Much has been written about the burnout of frontline health workers during the COVID pandemic and what must be done to help them. But what about public health workers — those operating behind the scenes who are also navigating long hours and increased stress?
Helping those workers is the idea behind the Public Health-Hope, Equity, Resilience, and Opportunity (PH-HERO) initiative developed by the Association of State and Territorial Health Officials (ASTHO). “It came about in the middle of the pandemic — the late 2020-into-2021 timeframe,” said Lindsey Myers, MPH, ASTHO’s vice president of public health workforce and infrastructure, in a phone interview.
“A lot of resources come out talking about the healthcare workforce, and HRSA [the Health Resources and Services Administration] released a grant opportunity to provide support for healthcare providers and address their well-being and the injuries they experienced,” she noted. However, “it was striking to us at ASTHO that there wasn’t any mention of public health.”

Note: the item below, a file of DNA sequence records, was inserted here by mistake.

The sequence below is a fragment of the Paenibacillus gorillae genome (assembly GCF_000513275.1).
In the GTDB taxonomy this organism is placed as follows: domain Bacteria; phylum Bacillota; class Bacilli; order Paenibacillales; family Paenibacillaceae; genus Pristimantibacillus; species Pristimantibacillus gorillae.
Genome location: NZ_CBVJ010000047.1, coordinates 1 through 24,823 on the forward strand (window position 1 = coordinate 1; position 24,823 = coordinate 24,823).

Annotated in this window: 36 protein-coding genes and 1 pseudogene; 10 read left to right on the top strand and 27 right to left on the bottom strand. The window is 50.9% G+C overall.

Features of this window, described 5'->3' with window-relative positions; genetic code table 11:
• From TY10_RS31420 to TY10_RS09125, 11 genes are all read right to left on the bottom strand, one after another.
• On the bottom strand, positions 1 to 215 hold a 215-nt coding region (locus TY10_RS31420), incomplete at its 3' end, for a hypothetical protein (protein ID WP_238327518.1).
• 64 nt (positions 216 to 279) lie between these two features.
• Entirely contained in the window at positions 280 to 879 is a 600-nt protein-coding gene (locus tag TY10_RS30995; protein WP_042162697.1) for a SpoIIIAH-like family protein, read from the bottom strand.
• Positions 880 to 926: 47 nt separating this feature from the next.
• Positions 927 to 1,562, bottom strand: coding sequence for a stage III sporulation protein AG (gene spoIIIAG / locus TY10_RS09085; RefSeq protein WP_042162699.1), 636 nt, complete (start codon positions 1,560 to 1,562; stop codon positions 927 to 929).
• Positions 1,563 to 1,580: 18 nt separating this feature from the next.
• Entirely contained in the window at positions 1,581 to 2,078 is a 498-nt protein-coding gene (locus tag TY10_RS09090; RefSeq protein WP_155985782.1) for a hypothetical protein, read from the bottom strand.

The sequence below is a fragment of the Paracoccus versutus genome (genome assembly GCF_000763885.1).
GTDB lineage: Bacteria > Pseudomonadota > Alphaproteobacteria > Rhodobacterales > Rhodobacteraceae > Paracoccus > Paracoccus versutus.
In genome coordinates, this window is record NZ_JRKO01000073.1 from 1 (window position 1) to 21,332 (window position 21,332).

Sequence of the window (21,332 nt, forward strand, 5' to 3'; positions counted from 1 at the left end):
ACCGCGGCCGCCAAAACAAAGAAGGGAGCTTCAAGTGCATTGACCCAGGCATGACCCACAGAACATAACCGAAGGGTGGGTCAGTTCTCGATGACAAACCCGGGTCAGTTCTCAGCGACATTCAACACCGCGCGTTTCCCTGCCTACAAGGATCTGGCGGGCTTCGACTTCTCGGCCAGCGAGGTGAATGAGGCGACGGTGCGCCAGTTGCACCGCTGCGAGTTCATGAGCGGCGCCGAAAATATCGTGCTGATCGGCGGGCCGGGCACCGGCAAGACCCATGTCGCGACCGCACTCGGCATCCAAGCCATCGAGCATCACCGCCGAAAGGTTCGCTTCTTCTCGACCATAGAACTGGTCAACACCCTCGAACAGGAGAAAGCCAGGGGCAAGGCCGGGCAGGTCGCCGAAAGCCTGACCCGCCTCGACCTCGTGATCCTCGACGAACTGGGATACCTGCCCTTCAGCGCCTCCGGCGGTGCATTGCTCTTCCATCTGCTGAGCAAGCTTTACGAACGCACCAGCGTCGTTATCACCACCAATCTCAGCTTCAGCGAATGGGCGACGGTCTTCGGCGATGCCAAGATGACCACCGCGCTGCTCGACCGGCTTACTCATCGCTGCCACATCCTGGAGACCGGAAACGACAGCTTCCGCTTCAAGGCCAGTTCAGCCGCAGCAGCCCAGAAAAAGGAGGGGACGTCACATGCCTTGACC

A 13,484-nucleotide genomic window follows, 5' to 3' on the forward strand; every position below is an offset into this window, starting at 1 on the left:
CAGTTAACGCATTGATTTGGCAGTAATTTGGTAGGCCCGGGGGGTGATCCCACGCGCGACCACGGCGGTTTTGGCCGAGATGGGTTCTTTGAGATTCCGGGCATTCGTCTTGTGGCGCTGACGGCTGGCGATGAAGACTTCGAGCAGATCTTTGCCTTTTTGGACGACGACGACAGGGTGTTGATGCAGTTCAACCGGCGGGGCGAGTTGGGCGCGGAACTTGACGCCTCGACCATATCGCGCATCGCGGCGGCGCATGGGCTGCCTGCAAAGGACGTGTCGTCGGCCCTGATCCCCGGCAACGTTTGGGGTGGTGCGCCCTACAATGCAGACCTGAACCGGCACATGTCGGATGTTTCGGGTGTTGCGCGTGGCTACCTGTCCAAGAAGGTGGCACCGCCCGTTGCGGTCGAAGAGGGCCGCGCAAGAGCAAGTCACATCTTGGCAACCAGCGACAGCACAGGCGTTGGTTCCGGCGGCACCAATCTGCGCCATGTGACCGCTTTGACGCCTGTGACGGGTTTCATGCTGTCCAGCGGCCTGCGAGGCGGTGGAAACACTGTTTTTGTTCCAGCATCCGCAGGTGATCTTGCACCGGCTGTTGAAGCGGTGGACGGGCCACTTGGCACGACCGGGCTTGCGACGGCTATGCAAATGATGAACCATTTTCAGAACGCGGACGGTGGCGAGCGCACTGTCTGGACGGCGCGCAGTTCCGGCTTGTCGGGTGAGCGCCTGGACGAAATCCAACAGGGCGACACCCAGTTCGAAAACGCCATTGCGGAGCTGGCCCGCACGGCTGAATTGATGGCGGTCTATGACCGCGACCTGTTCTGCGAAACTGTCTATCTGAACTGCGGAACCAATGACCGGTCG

Although public health workers weren’t on the front lines at hospitals, they were doing disease investigations and other important work. “We were seeing great levels of burnout and stress, and health officials were talking about what their staffs were going through,” Myers said. “It was an opportunity to do something specific for the public health workforce and provide specialized content and support for them, and acknowledge the role they played in the pandemic.”
ASTHO worked with CDC and was awarded a $2.5 million grant to get the program started; it provides onsite workshops and online training materials designed to improve working conditions at state public health departments and promote a more caring workplace culture. That initial funding was spent over 2 years and is now gone, but ASTHO is continuing the program using other grant funding from CDC.